Friendship park

March 20, 2016

Most days, as well as walking Harley, the Jah Rastafardog, in the morning, I take him out in the late afternoon as well. I pick him up from his sister’s house, where he has been alternating between fighting and dozing all day, and we take a tuk-tuk to the Cambodian-Vietnamese Friendship Park, which is about halfway home. We get dropped off at the south end, walk up through the park, pick up the same tuk-tuk at the northern end, then get taken home to collapse from heatstroke.

In the centre of the park is a huge monument, obviously to commemorate Cambodian-Vietnamese friendship. Which is ironic, as the Vietnamese built it shortly after invading the country, in 1979. And Cambodia and Vietnam aren’t really friends at all.

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Around the monument is a large area paved with faux marble, which is considerably smoother than the paving in the rest of the park, or, in fact, anywhere else in Cambodia.

And its here, in recent months, that Cambodia’s skateboarders have begun to congregate late in the afternoon, during what is known here as ‘the golden hour’ (because the vast amounts of dust in the air make the sunset light a wonderfully warm gold) to take part in what they call the ‘Sunset Skate.’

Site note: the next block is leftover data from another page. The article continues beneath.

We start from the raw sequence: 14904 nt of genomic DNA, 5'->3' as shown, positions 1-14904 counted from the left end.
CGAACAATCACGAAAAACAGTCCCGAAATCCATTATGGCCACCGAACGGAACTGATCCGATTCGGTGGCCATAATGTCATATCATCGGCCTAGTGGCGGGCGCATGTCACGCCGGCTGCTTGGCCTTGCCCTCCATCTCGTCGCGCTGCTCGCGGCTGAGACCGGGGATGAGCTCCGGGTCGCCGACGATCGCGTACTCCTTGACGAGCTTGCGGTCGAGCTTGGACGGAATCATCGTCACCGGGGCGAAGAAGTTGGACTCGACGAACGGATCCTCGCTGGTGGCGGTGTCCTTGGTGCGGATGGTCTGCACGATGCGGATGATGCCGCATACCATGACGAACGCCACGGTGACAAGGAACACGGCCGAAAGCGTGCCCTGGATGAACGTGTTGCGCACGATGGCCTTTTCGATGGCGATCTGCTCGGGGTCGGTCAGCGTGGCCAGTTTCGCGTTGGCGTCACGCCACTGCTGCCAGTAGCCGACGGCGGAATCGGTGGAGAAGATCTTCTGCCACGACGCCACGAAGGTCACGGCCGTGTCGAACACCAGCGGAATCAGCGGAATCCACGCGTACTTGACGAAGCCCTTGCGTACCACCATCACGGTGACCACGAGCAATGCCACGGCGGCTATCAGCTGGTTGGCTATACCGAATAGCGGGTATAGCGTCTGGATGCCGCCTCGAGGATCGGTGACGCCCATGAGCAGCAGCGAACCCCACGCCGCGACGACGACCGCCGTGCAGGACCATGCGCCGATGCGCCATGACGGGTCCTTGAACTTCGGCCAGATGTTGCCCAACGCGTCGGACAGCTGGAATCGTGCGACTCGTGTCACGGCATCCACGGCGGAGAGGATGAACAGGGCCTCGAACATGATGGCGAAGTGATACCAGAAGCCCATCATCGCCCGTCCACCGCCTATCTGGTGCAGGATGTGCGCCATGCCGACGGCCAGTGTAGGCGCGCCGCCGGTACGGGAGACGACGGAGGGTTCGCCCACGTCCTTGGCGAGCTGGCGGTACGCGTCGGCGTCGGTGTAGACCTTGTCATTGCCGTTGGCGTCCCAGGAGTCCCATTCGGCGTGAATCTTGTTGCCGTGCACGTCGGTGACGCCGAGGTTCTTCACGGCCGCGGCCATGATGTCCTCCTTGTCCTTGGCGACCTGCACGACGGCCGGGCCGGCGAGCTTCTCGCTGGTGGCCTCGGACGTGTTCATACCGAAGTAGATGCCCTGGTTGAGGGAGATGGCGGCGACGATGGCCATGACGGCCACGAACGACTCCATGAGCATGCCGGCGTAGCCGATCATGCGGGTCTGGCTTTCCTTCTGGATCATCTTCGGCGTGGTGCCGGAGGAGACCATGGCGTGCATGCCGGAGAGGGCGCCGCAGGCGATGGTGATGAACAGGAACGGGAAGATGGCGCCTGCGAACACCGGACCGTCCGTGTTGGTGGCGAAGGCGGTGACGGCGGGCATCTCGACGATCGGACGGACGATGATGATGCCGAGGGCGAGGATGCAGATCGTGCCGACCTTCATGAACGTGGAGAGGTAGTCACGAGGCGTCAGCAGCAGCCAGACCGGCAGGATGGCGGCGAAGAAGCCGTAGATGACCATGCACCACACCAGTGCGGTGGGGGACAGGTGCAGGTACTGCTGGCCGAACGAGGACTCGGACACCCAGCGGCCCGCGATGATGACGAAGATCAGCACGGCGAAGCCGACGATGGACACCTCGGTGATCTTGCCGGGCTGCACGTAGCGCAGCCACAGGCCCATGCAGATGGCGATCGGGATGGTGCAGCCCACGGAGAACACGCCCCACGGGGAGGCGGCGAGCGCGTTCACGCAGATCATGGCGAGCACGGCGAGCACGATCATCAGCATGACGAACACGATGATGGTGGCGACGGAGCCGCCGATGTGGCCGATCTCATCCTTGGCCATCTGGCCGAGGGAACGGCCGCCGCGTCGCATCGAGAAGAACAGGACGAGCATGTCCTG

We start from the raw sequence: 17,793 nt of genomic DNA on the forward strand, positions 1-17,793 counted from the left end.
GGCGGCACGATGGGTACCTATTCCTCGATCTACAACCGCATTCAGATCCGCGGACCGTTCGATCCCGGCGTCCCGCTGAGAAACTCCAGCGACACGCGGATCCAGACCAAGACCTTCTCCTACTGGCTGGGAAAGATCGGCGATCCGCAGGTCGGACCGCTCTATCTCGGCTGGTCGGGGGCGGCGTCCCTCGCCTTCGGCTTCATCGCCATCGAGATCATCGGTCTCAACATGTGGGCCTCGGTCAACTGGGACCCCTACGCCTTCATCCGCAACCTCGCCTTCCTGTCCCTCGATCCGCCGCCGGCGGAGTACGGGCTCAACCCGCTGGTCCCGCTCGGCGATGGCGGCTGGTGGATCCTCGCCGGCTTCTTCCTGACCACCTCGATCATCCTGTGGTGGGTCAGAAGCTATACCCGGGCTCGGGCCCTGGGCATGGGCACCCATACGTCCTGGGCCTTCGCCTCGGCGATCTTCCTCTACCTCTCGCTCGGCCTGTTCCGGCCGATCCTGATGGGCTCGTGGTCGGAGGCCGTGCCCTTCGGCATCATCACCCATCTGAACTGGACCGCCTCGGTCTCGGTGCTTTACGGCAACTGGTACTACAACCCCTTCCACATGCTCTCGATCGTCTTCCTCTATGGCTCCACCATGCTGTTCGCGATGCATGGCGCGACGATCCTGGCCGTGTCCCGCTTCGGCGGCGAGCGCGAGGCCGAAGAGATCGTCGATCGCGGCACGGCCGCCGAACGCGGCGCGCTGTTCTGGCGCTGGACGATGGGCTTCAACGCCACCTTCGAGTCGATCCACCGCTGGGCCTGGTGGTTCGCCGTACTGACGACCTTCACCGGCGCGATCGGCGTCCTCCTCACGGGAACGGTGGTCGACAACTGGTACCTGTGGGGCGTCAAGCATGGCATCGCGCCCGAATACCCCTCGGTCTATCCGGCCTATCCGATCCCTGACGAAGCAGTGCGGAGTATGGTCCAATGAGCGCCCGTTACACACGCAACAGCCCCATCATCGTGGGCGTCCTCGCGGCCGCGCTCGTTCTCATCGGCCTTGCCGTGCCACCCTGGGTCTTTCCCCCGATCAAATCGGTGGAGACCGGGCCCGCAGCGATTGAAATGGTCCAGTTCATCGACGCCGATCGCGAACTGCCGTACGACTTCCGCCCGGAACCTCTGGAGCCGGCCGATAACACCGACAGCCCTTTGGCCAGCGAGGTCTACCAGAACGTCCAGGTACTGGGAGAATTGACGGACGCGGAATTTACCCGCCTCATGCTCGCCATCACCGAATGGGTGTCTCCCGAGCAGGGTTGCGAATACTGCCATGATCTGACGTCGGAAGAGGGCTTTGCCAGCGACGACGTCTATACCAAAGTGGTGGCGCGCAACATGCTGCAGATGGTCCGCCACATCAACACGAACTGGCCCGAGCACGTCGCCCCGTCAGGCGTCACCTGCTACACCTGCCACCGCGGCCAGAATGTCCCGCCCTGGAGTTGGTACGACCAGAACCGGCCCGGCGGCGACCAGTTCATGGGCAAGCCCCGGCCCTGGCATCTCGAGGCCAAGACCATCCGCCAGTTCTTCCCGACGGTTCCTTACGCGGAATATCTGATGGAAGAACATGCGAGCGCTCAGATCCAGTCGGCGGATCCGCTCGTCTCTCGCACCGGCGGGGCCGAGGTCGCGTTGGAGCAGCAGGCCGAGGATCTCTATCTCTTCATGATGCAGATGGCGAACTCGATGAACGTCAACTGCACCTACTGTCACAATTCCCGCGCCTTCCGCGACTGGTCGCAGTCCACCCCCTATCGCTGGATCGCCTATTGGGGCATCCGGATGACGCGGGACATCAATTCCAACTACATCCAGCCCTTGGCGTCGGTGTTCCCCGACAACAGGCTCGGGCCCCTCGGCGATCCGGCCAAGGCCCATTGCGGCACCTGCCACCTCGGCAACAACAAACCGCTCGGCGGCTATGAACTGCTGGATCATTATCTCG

It’s sweet to watch. Four years ago there was really very little youth culture in Phnom Penh apart from the insanely rich and spoiled kids racing each other on their Ducatis up and down the riverside. But now, as the country as a whole gets richer, more people have hobbies.

Of course, the majority of kids in Cambodia are still working in the rice fields or on sugar plantations, or in carwashes or at the dump. But there are a small number of people who, after school, can spend an hour or two socialising with their friends, flirting and skating and being young. There are some BMXs, and a few guitars, and everyone seems to be having a lovely time.

And, this being Asia, they are completely non-threatening. In the UK, if you came across a gang of 70 or 80 kids on the street, you’d put your head down and cross the road. Here, they’re entirely benign and unthreatening. And none of them smoke, or sniff glue. It’s as if they’re Singaporean clone children. And I mean that in a good way.

So Harley and I weave through the crowd, through the lengthening shadows, waving to the occasional friendly face, dodging the odd miscued skateboard, and for the second time in a day, I think to myself how different it is to Shepherd’s Bush Green.

And then I wonder how long it will be until the authorities ban it.

Approaching dry land

July 27, 2015

Some things in life bore me to distraction. Talking about taxes, for instance, is like nails on a chalkboard. It’s bad enough having to pay them: to devote any more time than that to them seems crazed. Which might explain why my finances could best be described as chaotic.